In addition to losing control of the Hex, Wanda’s relationship with Vision is also in jeopardy. She has tried keeping Vision in the dark, has tried having everything she wants with no consequences, and has resorted to lies and deception. Her voice, the look on her face, everything about her is showing increasing signs of desperation.

That desperation primes her for another meeting with Monica. Captain Rambeau has come through the Hex again, and Chekov’s radiation has now fully rewritten her cells. Her eyes turn blue instead of Wanda’s red, and I think we have officially met Spectrum, Monica’s current comics alias. Monica is intent on helping save Wanda from whatever Hayward plans (we know, thanks to Agent Woo and Darcy, that those plans involve Vision but not necessarily Wanda). We don’t know the extent of her powers, but we can expect to see her test them in the episodes to come.

Agnes

Speaking of villains, we finally have a reveal! Wanda’s neighbor Agnes, the one who had a tendency to show up at the most opportune moments with exactly what Wanda needed, is not just an ordinary Westview resident. The character we thought was simply “Agnes” is actually the witch “Agatha Harkness”. The show gives us a helpful musical number, “Agatha All Along”, in case we had any lingering doubts about whether she was helpful or not. She even confesses to killing Sparky, and it is an undeniable rule of cinema that every character who kills a dog is irredeemable.

Old Yeller (film) - Wikipedia
I said what I said.

This Agatha Harkness seems like a departure from the comics version. Comics Agatha is a straightforward old lady witch teacher, sort of a combination of Yoda and Professor McGonagall who trains Scarlet Witch in actual witchcraft. She and Wanda have a falling out related to Wanda’s children (the Mephisto-spawned ones), she is said to have died, but (surprise!) she shows up again later with the Daughters of Liberty, having trained the group of female superheroes in the mystic arts. The WandaVision version of Agatha, at least so far, seems like a straightforward villain. She lures Billy and Tommy into her home following Wanda’s near-breakdown and they are still missing at the end of the episode. When Wanda pursues her children into Agatha’s basement, the witch admits to manipulating events around Wanda including the magic show from episode two, Herb at the fence in episode three, the “recasted Pietro”, and her encounter with Vision at the edge of town. It really makes you question every sitcom neighbor who bursts in uninvited.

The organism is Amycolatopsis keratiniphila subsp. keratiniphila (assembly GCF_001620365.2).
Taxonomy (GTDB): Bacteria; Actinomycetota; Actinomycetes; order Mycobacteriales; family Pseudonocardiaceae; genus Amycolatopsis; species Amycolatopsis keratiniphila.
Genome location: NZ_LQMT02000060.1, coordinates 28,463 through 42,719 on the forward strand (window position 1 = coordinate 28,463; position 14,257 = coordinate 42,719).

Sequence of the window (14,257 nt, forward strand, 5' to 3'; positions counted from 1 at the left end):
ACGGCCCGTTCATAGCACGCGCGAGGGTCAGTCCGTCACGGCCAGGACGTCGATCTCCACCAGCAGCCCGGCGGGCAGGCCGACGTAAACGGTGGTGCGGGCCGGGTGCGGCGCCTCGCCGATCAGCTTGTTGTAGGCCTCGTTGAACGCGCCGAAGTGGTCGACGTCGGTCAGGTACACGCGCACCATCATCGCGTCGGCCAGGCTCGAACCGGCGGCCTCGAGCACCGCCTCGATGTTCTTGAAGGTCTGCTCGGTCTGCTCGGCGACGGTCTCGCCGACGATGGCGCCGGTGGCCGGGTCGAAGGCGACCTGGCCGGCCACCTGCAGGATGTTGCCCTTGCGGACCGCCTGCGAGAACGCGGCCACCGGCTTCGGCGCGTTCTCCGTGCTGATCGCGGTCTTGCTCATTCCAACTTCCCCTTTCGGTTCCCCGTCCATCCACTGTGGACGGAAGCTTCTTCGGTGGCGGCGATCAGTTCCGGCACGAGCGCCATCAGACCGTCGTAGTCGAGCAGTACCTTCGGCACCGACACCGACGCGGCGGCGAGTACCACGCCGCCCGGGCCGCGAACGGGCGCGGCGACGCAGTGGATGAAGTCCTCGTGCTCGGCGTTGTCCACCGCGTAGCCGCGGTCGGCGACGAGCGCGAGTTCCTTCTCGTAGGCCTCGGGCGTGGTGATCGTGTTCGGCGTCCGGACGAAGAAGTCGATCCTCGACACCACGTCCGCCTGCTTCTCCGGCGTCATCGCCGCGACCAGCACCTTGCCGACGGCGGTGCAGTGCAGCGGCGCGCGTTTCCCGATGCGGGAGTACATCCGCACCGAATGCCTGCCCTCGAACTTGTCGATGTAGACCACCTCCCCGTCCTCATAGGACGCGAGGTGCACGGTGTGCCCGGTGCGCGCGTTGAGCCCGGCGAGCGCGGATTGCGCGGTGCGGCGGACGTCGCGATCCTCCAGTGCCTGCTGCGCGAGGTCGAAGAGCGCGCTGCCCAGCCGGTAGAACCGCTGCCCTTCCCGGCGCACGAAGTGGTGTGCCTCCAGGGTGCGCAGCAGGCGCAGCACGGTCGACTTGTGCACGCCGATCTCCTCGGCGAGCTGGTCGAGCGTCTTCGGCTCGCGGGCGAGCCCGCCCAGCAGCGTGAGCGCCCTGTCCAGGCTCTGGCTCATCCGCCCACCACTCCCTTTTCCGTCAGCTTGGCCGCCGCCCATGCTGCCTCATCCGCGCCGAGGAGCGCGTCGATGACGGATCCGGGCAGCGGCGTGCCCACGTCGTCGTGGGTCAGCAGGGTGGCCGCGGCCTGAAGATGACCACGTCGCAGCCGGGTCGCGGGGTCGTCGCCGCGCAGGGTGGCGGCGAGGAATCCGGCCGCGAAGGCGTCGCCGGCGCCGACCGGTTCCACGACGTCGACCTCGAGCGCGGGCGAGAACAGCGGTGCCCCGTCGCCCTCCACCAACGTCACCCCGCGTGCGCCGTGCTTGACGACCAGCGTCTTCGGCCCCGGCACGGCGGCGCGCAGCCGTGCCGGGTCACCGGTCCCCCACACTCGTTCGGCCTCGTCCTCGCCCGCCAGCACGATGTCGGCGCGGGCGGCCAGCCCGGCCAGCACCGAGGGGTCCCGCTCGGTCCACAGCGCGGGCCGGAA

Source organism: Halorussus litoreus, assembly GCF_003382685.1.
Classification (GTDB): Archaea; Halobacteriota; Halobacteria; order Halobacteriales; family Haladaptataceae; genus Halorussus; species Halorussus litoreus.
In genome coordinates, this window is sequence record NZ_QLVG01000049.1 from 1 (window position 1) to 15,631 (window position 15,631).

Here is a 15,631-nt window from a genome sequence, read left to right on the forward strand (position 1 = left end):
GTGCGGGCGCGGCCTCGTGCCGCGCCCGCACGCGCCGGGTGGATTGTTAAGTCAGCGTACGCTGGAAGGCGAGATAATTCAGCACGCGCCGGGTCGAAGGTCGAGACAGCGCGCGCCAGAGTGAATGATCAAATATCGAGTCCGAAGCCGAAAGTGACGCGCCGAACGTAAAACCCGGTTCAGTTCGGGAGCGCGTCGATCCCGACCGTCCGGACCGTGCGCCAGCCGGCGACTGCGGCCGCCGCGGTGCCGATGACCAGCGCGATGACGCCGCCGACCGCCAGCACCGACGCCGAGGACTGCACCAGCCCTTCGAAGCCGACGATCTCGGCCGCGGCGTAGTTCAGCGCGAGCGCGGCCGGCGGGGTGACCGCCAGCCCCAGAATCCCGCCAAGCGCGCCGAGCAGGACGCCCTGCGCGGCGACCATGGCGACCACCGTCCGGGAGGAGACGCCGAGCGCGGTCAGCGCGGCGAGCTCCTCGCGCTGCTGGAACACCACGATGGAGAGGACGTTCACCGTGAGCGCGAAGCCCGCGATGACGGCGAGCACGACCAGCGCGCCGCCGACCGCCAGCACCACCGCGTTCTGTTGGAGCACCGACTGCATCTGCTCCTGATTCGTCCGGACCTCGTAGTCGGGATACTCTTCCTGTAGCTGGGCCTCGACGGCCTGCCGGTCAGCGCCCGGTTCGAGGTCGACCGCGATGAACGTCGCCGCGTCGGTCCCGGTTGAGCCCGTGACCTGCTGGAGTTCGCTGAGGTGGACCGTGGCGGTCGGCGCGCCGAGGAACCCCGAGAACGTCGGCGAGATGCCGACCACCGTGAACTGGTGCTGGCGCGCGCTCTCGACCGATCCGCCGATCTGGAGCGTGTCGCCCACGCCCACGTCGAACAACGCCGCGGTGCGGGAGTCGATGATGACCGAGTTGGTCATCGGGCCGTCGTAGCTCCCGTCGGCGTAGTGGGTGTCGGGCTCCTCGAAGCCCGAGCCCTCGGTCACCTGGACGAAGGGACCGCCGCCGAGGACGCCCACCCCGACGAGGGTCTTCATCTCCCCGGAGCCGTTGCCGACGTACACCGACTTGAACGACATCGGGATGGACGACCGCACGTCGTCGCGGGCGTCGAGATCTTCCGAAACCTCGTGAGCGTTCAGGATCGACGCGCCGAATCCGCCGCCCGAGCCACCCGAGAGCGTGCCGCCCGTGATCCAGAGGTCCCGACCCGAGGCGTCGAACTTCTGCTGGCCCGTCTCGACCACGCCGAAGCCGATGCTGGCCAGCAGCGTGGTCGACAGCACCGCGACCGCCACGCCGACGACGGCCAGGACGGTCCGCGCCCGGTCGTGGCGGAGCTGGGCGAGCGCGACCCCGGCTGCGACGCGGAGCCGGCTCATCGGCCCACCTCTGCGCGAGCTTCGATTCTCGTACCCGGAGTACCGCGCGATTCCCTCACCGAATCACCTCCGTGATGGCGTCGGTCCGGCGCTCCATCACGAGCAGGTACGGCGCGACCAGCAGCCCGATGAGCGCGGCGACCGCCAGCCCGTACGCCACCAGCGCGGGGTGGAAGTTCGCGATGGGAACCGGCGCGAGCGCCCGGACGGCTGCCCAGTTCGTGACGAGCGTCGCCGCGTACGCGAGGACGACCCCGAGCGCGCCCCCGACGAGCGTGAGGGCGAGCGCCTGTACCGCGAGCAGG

Man broke door in Seinfeld apartment trying to be Kramer
WHAT ARE YOU HIDING!?

WandaVision needed a villain. Wanda thinks it is her, and there is some comics lore to support that, but that always seemed too easy. Tyler Hayward was another clear choice of bad guy, but certainly the internet has been pointing to just about every citizen of Westview and confidently declaring them Mephisto since the first episode. There are still plenty of unanswered questions surrounding Agatha – how does her power level compare with Wanda’s? If Wanda got her power from Mind Stone, where did Agatha get hers? It is possible that she is another Hydra creation, like Wanda, but it is also possible that she has actual magic closer to Doctor Strange. Above all, what does she want? The Hex seems like Wanda’s creation, so perhaps the power called Agatha to it or maybe she has a bigger role in its creation. If she didn’t create it, maybe she plans to use it for her own nefarious ends.

Why Sparky Is So Significant In WandaVision
Either way, save Sparky!